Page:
Academic journal article
By Cooney, Denise
University of Toronto Faculty of Law Review , Vol. 70, No. 1
The Supreme Court of Canada chooses which cases it will hear and does not give reasons that justify these choices. According to its enabling statute, the Supreme Court grants a litigant leave to appeal a decision if it "is of the opinion that any question involved therein is, by reason of its public importance ... one that ought to be decided by the Supreme Court or is, for any other reason, of such a nature or significance as to warrant decision by it."
This paper explores the silence surrounding the leave to appeal process and concludes that it is inconsistent with the Court's own attitude toward transparency and justification in decision-making. One way of gaining insight into its decision-making process would be for the Court to provide reasons justifying its dispositions in leave to appeal applications. I conclude that, given the impact the leave to appeal process has on litigants and the legal system more generally, the Supreme Court should begin to issue reasons as part of this process.
OVERVIEW I. THE LEAVE TO APPEAL PROCESS II. INFORMED SPECULATION: WHY DOES THE COURT GRANT AN APPLICATION FOR LEAVE TO APPEAL? III. THE REASONS THAT THE COURT DOES NOT GIVE REASONS "Burden on Scarce Judicial Resources" "An Undue Fetter on Discretion" IV. WHY THE SUPREME COURT SHOULD ISSUE REASONS Impact on Individual Litigants Public Accountability for Judicial Decisions Reasons and The Rule of Law V. THE IMPLICATIONS OF INTRODUCING A REASONS REGIME VI. CONCLUSION
The Supreme Court of Canada chooses which cases it will hear and it does not give reasons that justify, its choices. According to its enabling statute, when the Court dismisses an application for leave to appeal, it means that the issues in the case were not of sufficient public importance to require the Court's opinion. (1) It is difficult to state with any greater precision what this standard means, given that the Court issues no reasons or more specific guidelines explaining why certain cases fail to meet this Standard. With such an enigmatic benchmark for granting leave, there is understandable uncertainty about how the Court chooses which cases it will hear.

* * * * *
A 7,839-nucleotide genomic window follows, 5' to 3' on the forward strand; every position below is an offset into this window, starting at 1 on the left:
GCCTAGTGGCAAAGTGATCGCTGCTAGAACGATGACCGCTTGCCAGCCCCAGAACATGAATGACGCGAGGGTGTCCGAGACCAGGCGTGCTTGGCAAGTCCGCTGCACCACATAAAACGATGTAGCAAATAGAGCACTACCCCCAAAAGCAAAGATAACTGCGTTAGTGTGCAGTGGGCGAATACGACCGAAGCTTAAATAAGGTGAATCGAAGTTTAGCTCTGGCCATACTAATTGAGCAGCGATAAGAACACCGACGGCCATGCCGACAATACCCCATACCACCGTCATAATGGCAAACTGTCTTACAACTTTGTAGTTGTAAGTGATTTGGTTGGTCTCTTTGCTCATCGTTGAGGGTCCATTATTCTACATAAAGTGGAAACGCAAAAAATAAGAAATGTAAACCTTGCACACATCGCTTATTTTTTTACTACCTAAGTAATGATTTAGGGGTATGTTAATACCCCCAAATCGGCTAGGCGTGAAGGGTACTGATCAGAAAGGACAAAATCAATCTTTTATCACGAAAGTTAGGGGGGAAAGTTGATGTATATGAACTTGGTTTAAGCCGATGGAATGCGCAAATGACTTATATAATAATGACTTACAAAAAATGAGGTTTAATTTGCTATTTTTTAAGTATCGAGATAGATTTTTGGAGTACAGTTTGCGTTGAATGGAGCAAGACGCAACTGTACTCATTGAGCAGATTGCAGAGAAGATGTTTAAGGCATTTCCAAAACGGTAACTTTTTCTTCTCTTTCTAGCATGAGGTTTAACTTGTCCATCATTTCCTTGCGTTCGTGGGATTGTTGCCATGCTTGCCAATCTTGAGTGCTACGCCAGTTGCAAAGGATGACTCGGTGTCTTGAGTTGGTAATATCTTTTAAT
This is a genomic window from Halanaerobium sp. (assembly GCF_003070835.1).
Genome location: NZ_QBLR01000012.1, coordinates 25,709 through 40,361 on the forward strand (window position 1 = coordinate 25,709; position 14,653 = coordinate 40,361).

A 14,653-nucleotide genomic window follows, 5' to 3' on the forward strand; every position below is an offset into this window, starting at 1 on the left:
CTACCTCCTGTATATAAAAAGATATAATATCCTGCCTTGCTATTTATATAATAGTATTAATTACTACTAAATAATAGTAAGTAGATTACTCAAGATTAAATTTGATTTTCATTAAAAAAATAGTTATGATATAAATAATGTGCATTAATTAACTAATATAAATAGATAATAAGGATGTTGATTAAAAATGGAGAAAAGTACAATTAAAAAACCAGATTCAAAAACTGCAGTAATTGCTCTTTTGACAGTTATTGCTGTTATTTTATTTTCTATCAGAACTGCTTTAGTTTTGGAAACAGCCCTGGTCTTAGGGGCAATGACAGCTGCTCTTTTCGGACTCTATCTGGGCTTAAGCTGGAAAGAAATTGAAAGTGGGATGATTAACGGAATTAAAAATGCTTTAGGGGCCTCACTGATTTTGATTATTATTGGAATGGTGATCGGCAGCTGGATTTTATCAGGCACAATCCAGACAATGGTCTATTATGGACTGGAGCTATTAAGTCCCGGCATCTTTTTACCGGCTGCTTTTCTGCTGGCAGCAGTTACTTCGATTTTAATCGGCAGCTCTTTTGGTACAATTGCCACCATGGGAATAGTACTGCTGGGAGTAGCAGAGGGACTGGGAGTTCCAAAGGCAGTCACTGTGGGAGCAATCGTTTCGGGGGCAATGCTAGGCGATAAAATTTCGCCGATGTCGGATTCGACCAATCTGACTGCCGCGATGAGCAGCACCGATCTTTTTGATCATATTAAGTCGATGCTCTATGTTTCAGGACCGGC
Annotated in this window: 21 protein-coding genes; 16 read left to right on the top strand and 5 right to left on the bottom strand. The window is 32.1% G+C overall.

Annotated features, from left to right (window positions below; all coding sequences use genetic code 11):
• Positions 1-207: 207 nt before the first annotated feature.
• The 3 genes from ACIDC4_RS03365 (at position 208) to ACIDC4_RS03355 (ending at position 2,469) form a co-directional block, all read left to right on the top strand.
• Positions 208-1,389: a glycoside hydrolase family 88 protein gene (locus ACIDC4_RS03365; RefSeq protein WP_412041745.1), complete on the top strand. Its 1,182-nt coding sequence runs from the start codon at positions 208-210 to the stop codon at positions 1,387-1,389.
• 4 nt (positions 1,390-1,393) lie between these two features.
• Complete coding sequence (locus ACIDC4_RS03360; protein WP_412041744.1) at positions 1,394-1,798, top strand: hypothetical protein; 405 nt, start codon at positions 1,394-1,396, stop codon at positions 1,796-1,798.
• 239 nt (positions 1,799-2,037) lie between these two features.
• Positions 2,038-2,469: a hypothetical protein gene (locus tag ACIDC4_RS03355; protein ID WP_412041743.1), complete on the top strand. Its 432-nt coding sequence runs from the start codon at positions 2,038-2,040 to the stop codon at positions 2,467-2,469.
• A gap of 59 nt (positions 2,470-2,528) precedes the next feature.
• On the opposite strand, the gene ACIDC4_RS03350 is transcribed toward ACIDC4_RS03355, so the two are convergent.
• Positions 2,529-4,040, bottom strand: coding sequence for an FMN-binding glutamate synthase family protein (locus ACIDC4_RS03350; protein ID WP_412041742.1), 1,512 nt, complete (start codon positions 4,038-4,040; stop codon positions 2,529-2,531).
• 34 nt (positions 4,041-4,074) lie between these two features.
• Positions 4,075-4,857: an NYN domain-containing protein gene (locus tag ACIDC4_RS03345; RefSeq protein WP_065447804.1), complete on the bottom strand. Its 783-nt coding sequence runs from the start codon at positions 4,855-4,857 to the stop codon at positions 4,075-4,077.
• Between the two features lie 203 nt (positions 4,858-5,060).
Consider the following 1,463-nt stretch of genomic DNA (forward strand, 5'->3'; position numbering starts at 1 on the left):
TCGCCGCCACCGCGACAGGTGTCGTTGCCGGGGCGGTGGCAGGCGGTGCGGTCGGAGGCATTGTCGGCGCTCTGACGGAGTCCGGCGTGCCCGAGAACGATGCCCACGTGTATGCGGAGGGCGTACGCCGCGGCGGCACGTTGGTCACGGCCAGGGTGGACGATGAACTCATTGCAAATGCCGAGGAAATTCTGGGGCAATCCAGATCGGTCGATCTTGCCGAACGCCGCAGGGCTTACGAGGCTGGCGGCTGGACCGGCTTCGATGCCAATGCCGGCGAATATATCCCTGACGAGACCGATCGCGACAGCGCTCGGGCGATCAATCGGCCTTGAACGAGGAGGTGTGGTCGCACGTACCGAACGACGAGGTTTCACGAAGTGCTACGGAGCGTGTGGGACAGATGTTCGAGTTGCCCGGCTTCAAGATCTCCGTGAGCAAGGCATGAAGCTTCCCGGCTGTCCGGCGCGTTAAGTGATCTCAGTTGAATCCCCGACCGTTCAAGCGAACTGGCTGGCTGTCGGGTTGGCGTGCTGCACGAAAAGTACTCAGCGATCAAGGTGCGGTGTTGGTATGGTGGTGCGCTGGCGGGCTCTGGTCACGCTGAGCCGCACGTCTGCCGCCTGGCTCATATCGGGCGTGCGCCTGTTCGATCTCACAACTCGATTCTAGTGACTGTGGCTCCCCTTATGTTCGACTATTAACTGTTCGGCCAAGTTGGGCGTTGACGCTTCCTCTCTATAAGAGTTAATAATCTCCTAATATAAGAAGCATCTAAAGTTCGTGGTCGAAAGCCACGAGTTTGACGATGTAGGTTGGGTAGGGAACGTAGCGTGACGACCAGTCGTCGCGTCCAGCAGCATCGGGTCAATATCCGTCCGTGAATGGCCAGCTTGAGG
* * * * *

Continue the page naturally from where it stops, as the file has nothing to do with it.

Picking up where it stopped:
The following example illustrates the potential for misunderstanding: the Ontario Human Rights Commission's (the "OHRC") web site provides its visitors with summaries of significant anti-discrimination cases. The OHRC describes a 2001 case where leave to appeal was refused as follows: "the [Ontario] Court of Appeal's decision was supported by the Supreme Court, setting a precedent around the appropriate use of reinstatement as a remedy in human rights cases." (2) Yet, unlike what the OHRC description suggests, the Supreme Court had not actually heard the case and rendered a judgment supporting the Court of Appeal's reasons. Rather, an application for leave to appeal had been filed and dismissed. (3) The Supreme Court neither supported nor affirmed the Court of Appeal's reasons. This example is not meant as a criticism of the OHRC's description, but is included to highlight an understandable mischaracterization that results from an ambiguous leave process.
In this paper, I argue that the level of ambiguity surrounding the leave to appeal process is neither necessary nor acceptable. I explore one possible solution that Professor Lorne Sossin has suggested: the Court could provide reasons justifying its dispositions in leave to appeal applications. (4) In the first part of the paper, I examine the relationship between the leave process and the Court's function and speculate as to why the Court grants leave to appeal in certain cases. I question why the Court does not give reasons and conclude that, given the impact of the leave to appeal process on litigants and the Canadian legal system, the Supreme Court should issue reasons as part of this process. The price of this recommendation may be substantial, but it is a price worth paying. …